Ramsey County and Archdiocese of St. Paul / Minneapolis Reach Settlement on Failure to Report Charges
Prosecutors in a Minnesota county have reached a settlement deal with church officials from the Archdiocese of St. Paul and Minneapolis on charges stemming from the archdiocese’s failure to report allegations of child sexual abuse. We hope that the deal reached today will make children in Minnesota safer and believe that this deal is further evidence of the need for secular intervention into cases of clergy abuse.
A Michigan Catholic priest arrested last year on false imprisonment charges has been sentenced to 60 days in jail. This is another example that demonstrates the importance of secular, unbiased investigations. We hope this news encourages other victims, witnesses, and whistle-blowers to come forward and make a report to Michigan’s attorney general.
The Diocese of Fall River is one of the few remaining Catholic dioceses in this country that has not published a list of accused priests. So far, more than 150 US dioceses have named names. Not so in Fall River, a diocese that yesterday saw its fifth priest since November removed from active ministry because of allegations of sexual abuse or sexual misconduct.
A teacher who was accused of abuse at a Buffalo parochial school was allowed to quietly move to a nearby town and start teaching again, this despite apparent knowledge by Catholic officials that the teacher was an abuser. We applaud the man who came forward to share his story and hope that it encourages others who may have been hurt by this teacher to speak up and get help.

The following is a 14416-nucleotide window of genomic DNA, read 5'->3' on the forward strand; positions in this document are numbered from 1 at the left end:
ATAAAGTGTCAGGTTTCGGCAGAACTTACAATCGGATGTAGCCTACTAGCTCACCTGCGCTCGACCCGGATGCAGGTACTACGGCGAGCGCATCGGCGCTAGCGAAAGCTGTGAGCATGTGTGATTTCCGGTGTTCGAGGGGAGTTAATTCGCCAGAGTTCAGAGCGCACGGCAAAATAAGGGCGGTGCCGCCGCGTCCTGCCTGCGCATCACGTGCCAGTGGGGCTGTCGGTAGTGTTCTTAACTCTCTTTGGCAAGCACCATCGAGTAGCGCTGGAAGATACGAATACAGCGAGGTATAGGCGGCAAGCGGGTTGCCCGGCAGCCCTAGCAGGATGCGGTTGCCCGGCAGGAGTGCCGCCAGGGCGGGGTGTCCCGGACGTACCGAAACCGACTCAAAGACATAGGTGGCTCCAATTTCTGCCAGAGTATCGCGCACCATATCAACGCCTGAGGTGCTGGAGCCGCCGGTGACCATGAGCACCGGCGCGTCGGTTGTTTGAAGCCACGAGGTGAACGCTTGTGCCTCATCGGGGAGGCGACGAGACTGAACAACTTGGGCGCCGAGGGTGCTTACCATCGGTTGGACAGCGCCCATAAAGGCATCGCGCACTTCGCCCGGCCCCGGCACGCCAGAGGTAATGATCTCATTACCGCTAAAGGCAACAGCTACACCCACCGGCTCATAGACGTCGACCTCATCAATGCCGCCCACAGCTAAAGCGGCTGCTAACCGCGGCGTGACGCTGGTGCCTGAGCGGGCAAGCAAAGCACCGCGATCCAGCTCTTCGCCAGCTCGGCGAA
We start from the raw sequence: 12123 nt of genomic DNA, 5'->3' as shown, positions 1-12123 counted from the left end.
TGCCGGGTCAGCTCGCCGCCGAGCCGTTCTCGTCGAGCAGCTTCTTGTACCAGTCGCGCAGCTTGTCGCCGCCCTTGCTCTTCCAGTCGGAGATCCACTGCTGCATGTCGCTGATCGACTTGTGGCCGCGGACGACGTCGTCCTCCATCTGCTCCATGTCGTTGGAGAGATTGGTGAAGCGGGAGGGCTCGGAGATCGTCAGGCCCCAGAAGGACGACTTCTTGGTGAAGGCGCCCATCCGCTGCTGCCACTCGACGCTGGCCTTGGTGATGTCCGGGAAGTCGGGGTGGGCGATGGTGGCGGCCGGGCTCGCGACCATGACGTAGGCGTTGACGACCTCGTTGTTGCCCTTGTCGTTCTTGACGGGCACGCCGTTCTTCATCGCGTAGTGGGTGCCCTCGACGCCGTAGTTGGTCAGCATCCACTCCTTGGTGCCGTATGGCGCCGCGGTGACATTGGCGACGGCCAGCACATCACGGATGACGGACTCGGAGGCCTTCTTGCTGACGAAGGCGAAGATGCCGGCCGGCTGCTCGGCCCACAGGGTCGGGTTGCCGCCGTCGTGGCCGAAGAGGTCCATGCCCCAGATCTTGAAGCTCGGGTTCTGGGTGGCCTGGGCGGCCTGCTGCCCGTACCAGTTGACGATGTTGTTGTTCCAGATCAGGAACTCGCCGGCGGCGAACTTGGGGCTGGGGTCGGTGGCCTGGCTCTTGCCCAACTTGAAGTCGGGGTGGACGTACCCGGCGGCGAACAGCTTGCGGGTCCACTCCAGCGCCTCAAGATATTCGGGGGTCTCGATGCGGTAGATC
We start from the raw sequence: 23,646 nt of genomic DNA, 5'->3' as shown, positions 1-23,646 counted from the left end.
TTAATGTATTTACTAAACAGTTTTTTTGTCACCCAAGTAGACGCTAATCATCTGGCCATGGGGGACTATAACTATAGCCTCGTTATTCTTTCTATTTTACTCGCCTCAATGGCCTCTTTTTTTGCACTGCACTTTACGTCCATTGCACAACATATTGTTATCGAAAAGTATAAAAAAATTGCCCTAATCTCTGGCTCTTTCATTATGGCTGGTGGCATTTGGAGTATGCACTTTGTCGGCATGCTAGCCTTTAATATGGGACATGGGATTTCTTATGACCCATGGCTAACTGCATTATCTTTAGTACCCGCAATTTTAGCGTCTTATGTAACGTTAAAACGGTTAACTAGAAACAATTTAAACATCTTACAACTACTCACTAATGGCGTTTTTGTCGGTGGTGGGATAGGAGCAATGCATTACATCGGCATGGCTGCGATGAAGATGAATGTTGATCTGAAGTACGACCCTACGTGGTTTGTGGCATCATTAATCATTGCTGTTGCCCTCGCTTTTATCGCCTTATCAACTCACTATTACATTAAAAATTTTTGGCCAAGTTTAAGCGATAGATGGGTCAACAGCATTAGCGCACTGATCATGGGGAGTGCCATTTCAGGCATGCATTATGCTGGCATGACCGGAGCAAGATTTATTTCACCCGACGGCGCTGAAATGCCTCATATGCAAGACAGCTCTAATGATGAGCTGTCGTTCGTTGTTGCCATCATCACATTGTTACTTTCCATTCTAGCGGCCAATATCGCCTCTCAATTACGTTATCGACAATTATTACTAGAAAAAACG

When it comes to allegations of clergy abuse, Catholic church officials have used a playbook with many different strategies. A key part of that strategy has been to self investigate, with predictable results.
Another Priest in Michigan Faces Criminal Penalties, SNAP Credits the Attorney General Investigation
Another Catholic priest accused of a sexual crime has been charged publicly, and we think a lot of the credit goes to the work done by Michigan’s attorney general. A.G. Dana Nessel has shown the power and importance of secular investigations and how these investigations can protect the vulnerable from harm.
The New Orleans Saints, an NFL Football team, are for some reason involved with doing damage control for the beleaguered Archdiocese of New Orleans. Making matters worse, team executives are going to court to prevent the public from being aware of their intervention.
Philadelphia has a new Archbishop, a man who is tasked with the tall order of bringing transparency and openness to an archdiocese that has long taken an antagonistic position towards survivors of clergy abuse.
Another priest has been added to the Oklahoma City Archdiocese’s list of abusers. We call on Catholic officials to do outreach in every community where this priest worked to encourage other possible victims to come forward and make a report.
Catholic officials in Rome have opened an abuse investigation into a New York prelate who three months ago they had selected to lead an abuse investigation of his own. This situation is a clear example of the need for external, secular investigations instead of church-run ones.